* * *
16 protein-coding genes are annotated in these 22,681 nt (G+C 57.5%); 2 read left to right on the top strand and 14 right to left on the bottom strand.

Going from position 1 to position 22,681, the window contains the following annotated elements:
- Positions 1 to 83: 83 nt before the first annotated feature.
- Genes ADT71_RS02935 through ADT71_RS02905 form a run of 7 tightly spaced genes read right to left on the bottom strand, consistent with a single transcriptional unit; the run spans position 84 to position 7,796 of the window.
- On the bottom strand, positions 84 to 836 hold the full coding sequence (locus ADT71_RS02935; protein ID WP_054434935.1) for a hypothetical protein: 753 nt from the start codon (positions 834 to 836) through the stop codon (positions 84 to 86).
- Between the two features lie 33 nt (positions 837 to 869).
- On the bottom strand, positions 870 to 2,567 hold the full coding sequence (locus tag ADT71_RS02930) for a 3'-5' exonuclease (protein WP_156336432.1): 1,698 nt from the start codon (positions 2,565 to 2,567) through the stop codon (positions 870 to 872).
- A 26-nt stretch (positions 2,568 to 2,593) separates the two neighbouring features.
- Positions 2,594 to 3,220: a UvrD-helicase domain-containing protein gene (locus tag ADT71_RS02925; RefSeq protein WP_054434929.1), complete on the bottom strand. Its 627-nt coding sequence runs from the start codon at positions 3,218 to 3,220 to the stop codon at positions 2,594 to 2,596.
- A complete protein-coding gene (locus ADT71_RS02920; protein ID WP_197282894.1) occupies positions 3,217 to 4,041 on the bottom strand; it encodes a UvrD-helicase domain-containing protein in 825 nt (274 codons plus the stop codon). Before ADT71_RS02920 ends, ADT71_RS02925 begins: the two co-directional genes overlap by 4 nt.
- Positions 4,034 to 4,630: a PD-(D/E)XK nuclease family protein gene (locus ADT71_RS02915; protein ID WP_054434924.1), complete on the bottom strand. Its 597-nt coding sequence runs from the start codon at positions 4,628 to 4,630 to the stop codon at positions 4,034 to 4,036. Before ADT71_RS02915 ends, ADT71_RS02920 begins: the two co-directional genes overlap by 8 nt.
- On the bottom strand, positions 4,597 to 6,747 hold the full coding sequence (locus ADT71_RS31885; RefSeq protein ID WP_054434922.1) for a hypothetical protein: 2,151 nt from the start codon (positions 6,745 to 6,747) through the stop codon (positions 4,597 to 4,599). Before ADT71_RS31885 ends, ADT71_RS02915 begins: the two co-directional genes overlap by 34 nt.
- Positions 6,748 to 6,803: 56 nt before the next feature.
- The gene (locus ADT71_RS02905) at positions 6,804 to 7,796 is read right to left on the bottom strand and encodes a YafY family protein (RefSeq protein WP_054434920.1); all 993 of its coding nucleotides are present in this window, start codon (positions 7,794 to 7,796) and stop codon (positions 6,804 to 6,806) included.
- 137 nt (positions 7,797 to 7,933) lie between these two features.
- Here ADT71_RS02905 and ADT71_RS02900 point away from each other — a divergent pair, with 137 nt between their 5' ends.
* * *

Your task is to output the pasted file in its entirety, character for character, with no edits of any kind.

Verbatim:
16 protein-coding genes are annotated in these 22,681 nt (G+C 57.5%); 2 read left to right on the top strand and 14 right to left on the bottom strand.

Going from position 1 to position 22,681, the window contains the following annotated elements:
- Positions 1 to 83: 83 nt before the first annotated feature.
- Genes ADT71_RS02935 through ADT71_RS02905 form a run of 7 tightly spaced genes read right to left on the bottom strand, consistent with a single transcriptional unit; the run spans position 84 to position 7,796 of the window.
- On the bottom strand, positions 84 to 836 hold the full coding sequence (locus ADT71_RS02935; protein ID WP_054434935.1) for a hypothetical protein: 753 nt from the start codon (positions 834 to 836) through the stop codon (positions 84 to 86).
- Between the two features lie 33 nt (positions 837 to 869).
- On the bottom strand, positions 870 to 2,567 hold the full coding sequence (locus tag ADT71_RS02930) for a 3'-5' exonuclease (protein WP_156336432.1): 1,698 nt from the start codon (positions 2,565 to 2,567) through the stop codon (positions 870 to 872).
- A 26-nt stretch (positions 2,568 to 2,593) separates the two neighbouring features.
- Positions 2,594 to 3,220: a UvrD-helicase domain-containing protein gene (locus tag ADT71_RS02925; RefSeq protein WP_054434929.1), complete on the bottom strand. Its 627-nt coding sequence runs from the start codon at positions 3,218 to 3,220 to the stop codon at positions 2,594 to 2,596.
- A complete protein-coding gene (locus ADT71_RS02920; protein ID WP_197282894.1) occupies positions 3,217 to 4,041 on the bottom strand; it encodes a UvrD-helicase domain-containing protein in 825 nt (274 codons plus the stop codon). Before ADT71_RS02920 ends, ADT71_RS02925 begins: the two co-directional genes overlap by 4 nt.
- Positions 4,034 to 4,630: a PD-(D/E)XK nuclease family protein gene (locus ADT71_RS02915; protein ID WP_054434924.1), complete on the bottom strand. Its 597-nt coding sequence runs from the start codon at positions 4,628 to 4,630 to the stop codon at positions 4,034 to 4,036. Before ADT71_RS02915 ends, ADT71_RS02920 begins: the two co-directional genes overlap by 8 nt.
- On the bottom strand, positions 4,597 to 6,747 hold the full coding sequence (locus ADT71_RS31885; RefSeq protein ID WP_054434922.1) for a hypothetical protein: 2,151 nt from the start codon (positions 6,745 to 6,747) through the stop codon (positions 4,597 to 4,599). Before ADT71_RS31885 ends, ADT71_RS02915 begins: the two co-directional genes overlap by 34 nt.
- Positions 6,748 to 6,803: 56 nt before the next feature.
- The gene (locus ADT71_RS02905) at positions 6,804 to 7,796 is read right to left on the bottom strand and encodes a YafY family protein (RefSeq protein WP_054434920.1); all 993 of its coding nucleotides are present in this window, start codon (positions 7,794 to 7,796) and stop codon (positions 6,804 to 6,806) included.
- 137 nt (positions 7,797 to 7,933) lie between these two features.
- Here ADT71_RS02905 and ADT71_RS02900 point away from each other — a divergent pair, with 137 nt between their 5' ends.